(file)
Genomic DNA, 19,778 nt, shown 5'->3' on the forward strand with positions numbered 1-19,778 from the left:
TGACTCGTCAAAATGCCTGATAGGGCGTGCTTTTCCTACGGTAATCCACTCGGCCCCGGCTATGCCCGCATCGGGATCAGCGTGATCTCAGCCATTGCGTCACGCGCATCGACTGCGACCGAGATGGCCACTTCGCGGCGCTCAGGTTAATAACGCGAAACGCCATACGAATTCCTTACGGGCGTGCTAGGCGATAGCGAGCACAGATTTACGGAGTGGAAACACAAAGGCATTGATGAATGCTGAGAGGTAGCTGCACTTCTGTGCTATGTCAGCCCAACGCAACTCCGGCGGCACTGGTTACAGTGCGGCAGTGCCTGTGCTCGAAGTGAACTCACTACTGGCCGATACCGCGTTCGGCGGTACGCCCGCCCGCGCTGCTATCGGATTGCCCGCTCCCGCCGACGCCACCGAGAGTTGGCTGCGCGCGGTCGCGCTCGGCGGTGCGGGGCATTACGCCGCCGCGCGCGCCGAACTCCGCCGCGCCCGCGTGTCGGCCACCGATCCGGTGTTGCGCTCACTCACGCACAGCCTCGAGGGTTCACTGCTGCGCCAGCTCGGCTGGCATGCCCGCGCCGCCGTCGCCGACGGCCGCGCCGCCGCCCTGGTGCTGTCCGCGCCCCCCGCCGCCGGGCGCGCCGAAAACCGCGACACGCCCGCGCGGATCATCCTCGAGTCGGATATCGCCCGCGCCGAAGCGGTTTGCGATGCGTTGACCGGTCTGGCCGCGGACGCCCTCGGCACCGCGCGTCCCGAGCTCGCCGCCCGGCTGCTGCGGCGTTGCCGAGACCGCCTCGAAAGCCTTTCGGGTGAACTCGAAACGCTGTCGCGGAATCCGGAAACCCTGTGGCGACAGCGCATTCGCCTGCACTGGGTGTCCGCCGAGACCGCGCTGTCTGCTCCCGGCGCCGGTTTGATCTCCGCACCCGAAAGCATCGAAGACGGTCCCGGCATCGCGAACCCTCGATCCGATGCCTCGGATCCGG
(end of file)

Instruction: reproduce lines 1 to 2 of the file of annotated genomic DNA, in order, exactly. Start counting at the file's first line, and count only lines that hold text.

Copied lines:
Genomic DNA, 19,778 nt, shown 5'->3' on the forward strand with positions numbered 1-19,778 from the left:
TGACTCGTCAAAATGCCTGATAGGGCGTGCTTTTCCTACGGTAATCCACTCGGCCCCGGCTATGCCCGCATCGGGATCAGCGTGATCTCAGCCATTGCGTCACGCGCATCGACTGCGACCGAGATGGCCACTTCGCGGCGCTCAGGTTAATAACGCGAAACGCCATACGAATTCCTTACGGGCGTGCTAGGCGATAGCGAGCACAGATTTACGGAGTGGAAACACAAAGGCATTGATGAATGCTGAGAGGTAGCTGCACTTCTGTGCTATGTCAGCCCAACGCAACTCCGGCGGCACTGGTTACAGTGCGGCAGTGCCTGTGCTCGAAGTGAACTCACTACTGGCCGATACCGCGTTCGGCGGTACGCCCGCCCGCGCTGCTATCGGATTGCCCGCTCCCGCCGACGCCACCGAGAGTTGGCTGCGCGCGGTCGCGCTCGGCGGTGCGGGGCATTACGCCGCCGCGCGCGCCGAACTCCGCCGCGCCCGCGTGTCGGCCACCGATCCGGTGTTGCGCTCACTCACGCACAGCCTCGAGGGTTCACTGCTGCGCCAGCTCGGCTGGCATGCCCGCGCCGCCGTCGCCGACGGCCGCGCCGCCGCCCTGGTGCTGTCCGCGCCCCCCGCCGCCGGGCGCGCCGAAAACCGCGACACGCCCGCGCGGATCATCCTCGAGTCGGATATCGCCCGCGCCGAAGCGGTTTGCGATGCGTTGACCGGTCTGGCCGCGGACGCCCTCGGCACCGCGCGTCCCGAGCTCGCCGCCCGGCTGCTGCGGCGTTGCCGAGACCGCCTCGAAAGCCTTTCGGGTGAACTCGAAACGCTGTCGCGGAATCCGGAAACCCTGTGGCGACAGCGCATTCGCCTGCACTGGGTGTCCGCCGAGACCGCGCTGTCTGCTCCCGGCGCCGGTTTGATCTCCGCACCCGAAAGCATCGAAGACGGTCCCGGCATCGCGAACCCTCGATCCGATGCCTCGGATCCGG